My passion for wildlife was stimulated in my teenage years, mainly thanks to my Mum (a biology teacher) who made me look at the world differently and being inspired by writers such as Paul Colinvaux. This early interest developed into biological research in my 20s, when I did practical conservation work in places such as the Comores and Mongolia.
Today, any free time I have I spend pottering around the flatlands of East Anglia or escaping to our hut on the Northumberland coast looking for wildlife and castles with my wife and children.
I studied Biological Sciences at Oxford and Conservation at UCL, and worked at Wildlife and Countryside Link before spending five years as Conservation Director at Plantlife.
I joined the RSPB as Head of Government Affairs in 2004, became Head of Sustainable Development in 2006, before becoming Conservation Director in 2011.
Yesterday’s decision from Environment Secretary Michael Gove to back the ban on neonicotinoid pesticides is not only good news for bees and other wild pollinators, but also for evidence-based policy.
It’s been a long road to reach yesterday’s momentous decision: neonicotinoids have been in widespread use since the early noughties, and concerns began to emerge about their potential impacts on pollinators over a decade ago. Since then, scientists (including some working for the RSPB) have been working to unpick and better understand that impact, with hundreds of scientific papers published on the topic, aiming to close knowledge gaps and test whether their use has contributed to the widespread decline of pollinators observed across Europe. As more evidence has emerged suggesting that neonics are indeed harmful to wild pollinators, we have been working in collaboration with the Bee Coalition to support calls for a ban on their use. And as the body of evidence of their impacts has increased, such calls have become harder to ignore, as Michael Gove himself said yesterday...
“While there is still uncertainty in the science, it is increasingly pointing in one direction. Not to act would be to risk continuing down a course which could have extensive and permanent effects on bee populations. That is not a risk I am prepared to take”.
Rapeseed by Andy Hay (rspb-images.com)
This story clearly demonstrates the need to invest in good science to inform policy and shape decision-making. The fact that the decision was so long in the making, however, highlights some key weaknesses in the current system: that concerns about potentially catastrophic impacts of a group of chemicals on wildlife are only addressed long after the chemicals have become established on the market and are in widespread use highlights a clear need to reassess the licensing process. This is a concern that was echoed by Defra’s Chief Scientist back in September.
I hope that Mr Gove’s decision to show real leadership on neonicotinoids is an indication of Defra’s wider commitment to base future policy development on good science, because neonics and bees aren’t the only issue for which we have a solid and growing evidence base. For several decades, RSPB and others have been working to understand the causes of declines in other farmland wildlife, including farmland birds (>40% decline since 1970) and butterflies (>30%). The second State of Nature report, published in 2016, highlighted the evidence that policy-driven changes in agricultural management are a major cause of these declines.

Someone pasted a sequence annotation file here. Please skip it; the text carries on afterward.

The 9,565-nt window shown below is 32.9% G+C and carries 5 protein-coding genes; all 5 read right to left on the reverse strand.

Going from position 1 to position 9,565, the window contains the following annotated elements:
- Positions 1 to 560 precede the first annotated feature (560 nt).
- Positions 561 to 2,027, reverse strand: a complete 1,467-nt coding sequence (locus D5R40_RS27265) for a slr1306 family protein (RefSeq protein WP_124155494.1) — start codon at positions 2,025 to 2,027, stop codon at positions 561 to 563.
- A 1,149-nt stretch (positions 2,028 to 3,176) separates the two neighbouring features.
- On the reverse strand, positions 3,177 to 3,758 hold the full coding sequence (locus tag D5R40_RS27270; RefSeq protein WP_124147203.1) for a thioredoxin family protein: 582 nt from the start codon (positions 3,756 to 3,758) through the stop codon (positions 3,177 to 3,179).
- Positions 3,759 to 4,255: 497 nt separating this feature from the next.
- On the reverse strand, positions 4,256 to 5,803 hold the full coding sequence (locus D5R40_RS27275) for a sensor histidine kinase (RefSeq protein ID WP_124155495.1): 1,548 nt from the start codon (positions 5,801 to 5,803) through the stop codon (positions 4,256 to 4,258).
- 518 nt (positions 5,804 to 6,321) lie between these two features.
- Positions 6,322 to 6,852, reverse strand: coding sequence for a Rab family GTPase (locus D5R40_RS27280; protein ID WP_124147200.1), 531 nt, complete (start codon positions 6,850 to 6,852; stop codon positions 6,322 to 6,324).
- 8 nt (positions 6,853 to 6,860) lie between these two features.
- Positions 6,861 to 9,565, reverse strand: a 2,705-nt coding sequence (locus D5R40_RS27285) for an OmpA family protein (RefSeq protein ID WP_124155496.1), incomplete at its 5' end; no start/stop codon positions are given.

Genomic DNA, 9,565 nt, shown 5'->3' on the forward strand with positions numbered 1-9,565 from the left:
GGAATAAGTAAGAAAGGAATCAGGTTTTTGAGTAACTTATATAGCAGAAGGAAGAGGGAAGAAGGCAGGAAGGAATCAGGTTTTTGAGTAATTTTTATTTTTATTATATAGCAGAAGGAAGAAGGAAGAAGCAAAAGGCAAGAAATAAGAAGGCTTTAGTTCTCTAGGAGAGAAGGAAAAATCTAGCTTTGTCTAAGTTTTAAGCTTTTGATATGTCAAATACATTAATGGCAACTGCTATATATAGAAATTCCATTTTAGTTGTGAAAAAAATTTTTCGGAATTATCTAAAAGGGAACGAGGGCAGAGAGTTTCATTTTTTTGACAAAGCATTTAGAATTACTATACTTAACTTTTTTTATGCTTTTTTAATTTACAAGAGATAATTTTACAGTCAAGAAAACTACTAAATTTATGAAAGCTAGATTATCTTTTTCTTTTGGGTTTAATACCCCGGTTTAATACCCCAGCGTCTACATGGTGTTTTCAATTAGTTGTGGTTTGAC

As well as understanding the causes of these declines, we have also worked with farmers to develop and test solutions. The UK has lead the way on agri-environment science, and there is a now a large and robust body of evidence as to “what works” for nature on farmland. From the work we have been doing on RSPB’s own Hope Farm, we have demonstrated that by making relatively small changes to management, you can make space for nature on a productive and profitable farm – resulting in a huge increase in farmland bird numbers.
Support for the ban on neonics is an important step in the right direction, based on robust evidence, but as we leave the EU the government has a unique opportunity to reshape agricultural policy more widely and to support farmers to reverse the declines of farmland wildlife. I hope that Mr Gove continues to show leadership and to use evidence to inform his decisions, and seizes this chance to create positive change for farming, for nature, and for the wider environment.
I’ll end today’s blog with a final quote from Michael Gove...
“Ultimately we must ensure that we think about the long term health of our environment, because unless we take steps now to arrest environmental damage we will all be the losers. We only have one earth and it is our responsibility to hand it on to the next generation in a better state”.
While I do not agree with Mr Gove’s stance on leaving the EU I can only say very well done on taking this decision and for the RSPB’s superb scientific ability and the very important contributions from Hope Farm, As you say Martin let’s hope that DEFRA will now pay much more and proper attention to science and the evidence that it provides.
One is certainly left wondering why this decision has taken so long to come about and why the “Precautionary Principle” has not been invoked long ago. The recent previous holders of the office of Minster of State for DEFRA. have a good deal to answer in this respect.